School of Information expands dual-degree offerings

August 9, 1999

ANN ARBOR —In today’s wired world, trends in e-commerce, software development and cyberspace communications blur the boundaries between information technology, business, law and public policy. With this blurring of traditional borders comes a need for new professionals whose expertise overlaps all these areas. To meet that need, the University of Michigan School of Information (SI) has added three dual degrees to its master’s curriculum.
The School of Information already is a national leader in educating students in human-computer interaction, information economics, archives and records management and library and information services. With the new dual degree programs, students can earn the Master of Science in Information in conjunction with either the Master of Business Administration from the Business School, the Master of Public Policy from the School of Public Policy, or the Juris Doctor from the Law School.
“The dual-degree programs are a natural development for the School of Information,” says Interim Dean Gary M. Olson. “Many faculty members who teach in SI also have appointments in the School of Public Policy and the Business School, for example, and have brought their expertise to SI classrooms.”
The credit requirements and the length of time required to earn the degrees will vary depending on the dual-degree combination. The programs require that students both qualify for admission and take courses in each school. The advantages for students are that the total number of credits required is significantly less than if both degrees were earned independently and that tuition is applied at a blended rate.
In developing the dual degree with the Business School, School of Information faculty noted the demand for programs in electronic commerce, which include courses in information economics, information ethics and policy, systems analysis and design, management of technology resources, knowledge management, and development of complex Web sites.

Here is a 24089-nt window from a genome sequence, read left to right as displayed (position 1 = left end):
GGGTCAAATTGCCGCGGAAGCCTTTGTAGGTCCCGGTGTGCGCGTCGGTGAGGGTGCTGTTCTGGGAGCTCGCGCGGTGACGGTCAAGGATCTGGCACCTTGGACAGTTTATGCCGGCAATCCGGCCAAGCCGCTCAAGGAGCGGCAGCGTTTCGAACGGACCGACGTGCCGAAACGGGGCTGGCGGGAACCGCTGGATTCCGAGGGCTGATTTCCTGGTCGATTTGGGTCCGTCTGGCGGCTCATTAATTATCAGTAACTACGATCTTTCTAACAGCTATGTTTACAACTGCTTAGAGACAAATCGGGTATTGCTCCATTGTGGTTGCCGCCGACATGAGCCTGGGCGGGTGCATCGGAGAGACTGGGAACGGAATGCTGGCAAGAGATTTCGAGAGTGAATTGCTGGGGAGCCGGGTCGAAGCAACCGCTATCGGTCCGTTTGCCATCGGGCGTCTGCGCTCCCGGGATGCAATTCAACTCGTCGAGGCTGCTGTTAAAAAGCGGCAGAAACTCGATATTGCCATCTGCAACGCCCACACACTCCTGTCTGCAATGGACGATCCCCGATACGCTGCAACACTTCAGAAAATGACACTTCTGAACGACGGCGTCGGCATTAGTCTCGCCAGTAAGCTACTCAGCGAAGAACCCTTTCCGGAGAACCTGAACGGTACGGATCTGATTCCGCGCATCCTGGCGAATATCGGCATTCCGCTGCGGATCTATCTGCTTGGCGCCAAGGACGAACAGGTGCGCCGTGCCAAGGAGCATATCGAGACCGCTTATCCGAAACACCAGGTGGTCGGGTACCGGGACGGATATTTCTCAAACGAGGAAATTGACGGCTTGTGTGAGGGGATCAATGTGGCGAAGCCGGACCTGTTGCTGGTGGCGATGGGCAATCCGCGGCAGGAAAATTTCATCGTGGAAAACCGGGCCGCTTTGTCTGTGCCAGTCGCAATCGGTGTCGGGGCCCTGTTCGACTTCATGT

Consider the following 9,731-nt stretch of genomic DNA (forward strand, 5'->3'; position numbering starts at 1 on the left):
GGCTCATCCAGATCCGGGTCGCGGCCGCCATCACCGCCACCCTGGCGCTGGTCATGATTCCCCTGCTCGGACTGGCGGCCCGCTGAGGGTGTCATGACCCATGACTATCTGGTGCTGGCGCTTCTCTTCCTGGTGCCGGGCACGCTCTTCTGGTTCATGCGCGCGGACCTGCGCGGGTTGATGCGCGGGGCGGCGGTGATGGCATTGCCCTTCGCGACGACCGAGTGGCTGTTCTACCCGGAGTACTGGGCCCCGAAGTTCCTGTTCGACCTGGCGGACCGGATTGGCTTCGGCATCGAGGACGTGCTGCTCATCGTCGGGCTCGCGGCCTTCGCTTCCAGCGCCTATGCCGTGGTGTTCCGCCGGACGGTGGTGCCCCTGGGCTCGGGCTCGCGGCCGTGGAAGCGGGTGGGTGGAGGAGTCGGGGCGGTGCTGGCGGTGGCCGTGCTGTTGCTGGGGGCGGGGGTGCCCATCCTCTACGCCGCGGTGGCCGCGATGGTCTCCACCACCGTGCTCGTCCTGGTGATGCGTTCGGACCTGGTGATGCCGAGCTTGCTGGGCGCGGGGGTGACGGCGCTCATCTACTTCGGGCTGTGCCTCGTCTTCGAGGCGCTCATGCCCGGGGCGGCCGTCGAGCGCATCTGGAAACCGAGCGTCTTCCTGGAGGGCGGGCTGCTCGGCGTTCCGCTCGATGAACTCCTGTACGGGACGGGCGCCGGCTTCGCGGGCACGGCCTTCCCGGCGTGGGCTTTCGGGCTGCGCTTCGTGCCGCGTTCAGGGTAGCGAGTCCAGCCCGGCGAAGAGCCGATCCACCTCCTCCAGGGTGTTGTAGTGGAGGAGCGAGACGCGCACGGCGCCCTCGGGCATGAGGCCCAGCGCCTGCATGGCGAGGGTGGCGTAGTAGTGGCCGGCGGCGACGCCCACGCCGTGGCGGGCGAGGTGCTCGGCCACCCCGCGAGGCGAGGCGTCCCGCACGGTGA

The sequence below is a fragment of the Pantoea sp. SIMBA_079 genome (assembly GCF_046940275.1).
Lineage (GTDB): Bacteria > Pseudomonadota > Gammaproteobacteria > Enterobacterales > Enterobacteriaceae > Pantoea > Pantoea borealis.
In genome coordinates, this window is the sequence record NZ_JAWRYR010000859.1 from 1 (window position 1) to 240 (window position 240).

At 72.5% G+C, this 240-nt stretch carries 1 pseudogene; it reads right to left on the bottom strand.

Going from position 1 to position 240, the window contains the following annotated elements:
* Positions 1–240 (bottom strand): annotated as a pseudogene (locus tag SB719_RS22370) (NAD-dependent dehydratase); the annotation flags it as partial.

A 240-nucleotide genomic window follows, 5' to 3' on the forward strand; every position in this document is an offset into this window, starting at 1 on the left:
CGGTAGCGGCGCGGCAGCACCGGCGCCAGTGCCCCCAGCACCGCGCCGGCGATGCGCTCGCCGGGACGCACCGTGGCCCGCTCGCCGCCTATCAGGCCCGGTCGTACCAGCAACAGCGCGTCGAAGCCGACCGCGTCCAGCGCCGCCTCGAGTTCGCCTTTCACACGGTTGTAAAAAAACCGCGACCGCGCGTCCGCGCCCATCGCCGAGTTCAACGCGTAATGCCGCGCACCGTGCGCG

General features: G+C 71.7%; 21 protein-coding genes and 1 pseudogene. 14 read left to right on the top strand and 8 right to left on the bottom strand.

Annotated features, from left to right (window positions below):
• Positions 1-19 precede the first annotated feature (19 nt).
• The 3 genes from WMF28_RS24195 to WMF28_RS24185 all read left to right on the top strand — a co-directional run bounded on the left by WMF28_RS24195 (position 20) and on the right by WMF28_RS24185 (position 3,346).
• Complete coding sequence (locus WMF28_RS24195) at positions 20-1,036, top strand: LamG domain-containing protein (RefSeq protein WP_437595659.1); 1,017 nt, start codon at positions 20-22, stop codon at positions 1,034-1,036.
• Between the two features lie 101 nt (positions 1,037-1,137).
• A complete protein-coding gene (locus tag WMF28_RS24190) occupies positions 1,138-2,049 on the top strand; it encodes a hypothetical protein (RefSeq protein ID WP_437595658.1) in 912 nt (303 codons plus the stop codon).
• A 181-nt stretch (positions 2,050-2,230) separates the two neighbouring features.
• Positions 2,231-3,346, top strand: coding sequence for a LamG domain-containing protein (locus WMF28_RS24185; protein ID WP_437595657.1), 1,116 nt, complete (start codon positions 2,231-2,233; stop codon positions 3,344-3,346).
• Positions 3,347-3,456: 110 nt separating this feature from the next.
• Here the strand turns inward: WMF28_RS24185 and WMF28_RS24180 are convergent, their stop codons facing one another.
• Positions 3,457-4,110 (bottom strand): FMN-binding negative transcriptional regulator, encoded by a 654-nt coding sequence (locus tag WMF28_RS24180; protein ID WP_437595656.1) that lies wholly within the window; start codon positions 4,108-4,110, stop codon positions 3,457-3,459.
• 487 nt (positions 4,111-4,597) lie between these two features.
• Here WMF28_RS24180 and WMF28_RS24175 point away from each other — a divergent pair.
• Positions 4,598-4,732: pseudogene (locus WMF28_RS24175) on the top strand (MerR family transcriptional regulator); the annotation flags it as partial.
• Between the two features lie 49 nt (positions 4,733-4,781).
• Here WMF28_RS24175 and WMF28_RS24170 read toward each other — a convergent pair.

Students pursuing the dual degree with the School of Public Policy will study information and information technologies as well as the policy and regulatory aspects of them. These new information professionals and policy analysts will have the tools for measuring and managing complex issues and the ability to answer high-level questions of efficiency and equality.
The dual degree with the Law School is one of only a few of its type offered anywhere. The degree will be particularly attractive to students who want to develop their expertise in the field of intellectual property, especially as it relates to cyberspace and other technological advances. Students who complete the program will qualify for careers in such wide-ranging places as the U.S. Justice Department, intellectual property law firms, technology startups, high-tech consulting companies and “boutique” Internet-provider firms (companies that provide specialized, high-end Internet services for a narrowly targeted group of clients).
Additional information is available by calling (734) 763-2285 or by visiting the School’s Web site at

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